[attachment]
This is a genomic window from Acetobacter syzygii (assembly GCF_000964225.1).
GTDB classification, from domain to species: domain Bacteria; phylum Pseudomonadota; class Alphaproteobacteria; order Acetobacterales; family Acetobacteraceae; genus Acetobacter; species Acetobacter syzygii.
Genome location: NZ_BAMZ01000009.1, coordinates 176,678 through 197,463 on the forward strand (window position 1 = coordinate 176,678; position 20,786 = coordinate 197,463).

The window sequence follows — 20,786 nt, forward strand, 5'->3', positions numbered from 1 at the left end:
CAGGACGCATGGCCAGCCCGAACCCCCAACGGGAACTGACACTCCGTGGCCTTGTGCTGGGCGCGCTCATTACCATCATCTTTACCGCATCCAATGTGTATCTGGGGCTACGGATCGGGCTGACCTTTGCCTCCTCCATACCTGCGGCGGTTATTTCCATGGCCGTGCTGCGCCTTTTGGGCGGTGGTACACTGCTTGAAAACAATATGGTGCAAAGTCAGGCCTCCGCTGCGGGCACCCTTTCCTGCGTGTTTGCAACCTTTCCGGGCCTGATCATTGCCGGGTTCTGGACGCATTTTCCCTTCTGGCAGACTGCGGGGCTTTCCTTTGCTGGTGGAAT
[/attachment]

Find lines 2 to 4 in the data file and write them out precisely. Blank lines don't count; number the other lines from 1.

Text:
GTDB classification, from domain to species: domain Bacteria; phylum Pseudomonadota; class Alphaproteobacteria; order Acetobacterales; family Acetobacteraceae; genus Acetobacter; species Acetobacter syzygii.
Genome location: NZ_BAMZ01000009.1, coordinates 176,678 through 197,463 on the forward strand (window position 1 = coordinate 176,678; position 20,786 = coordinate 197,463).

The window sequence follows — 20,786 nt, forward strand, 5'->3', positions numbered from 1 at the left end: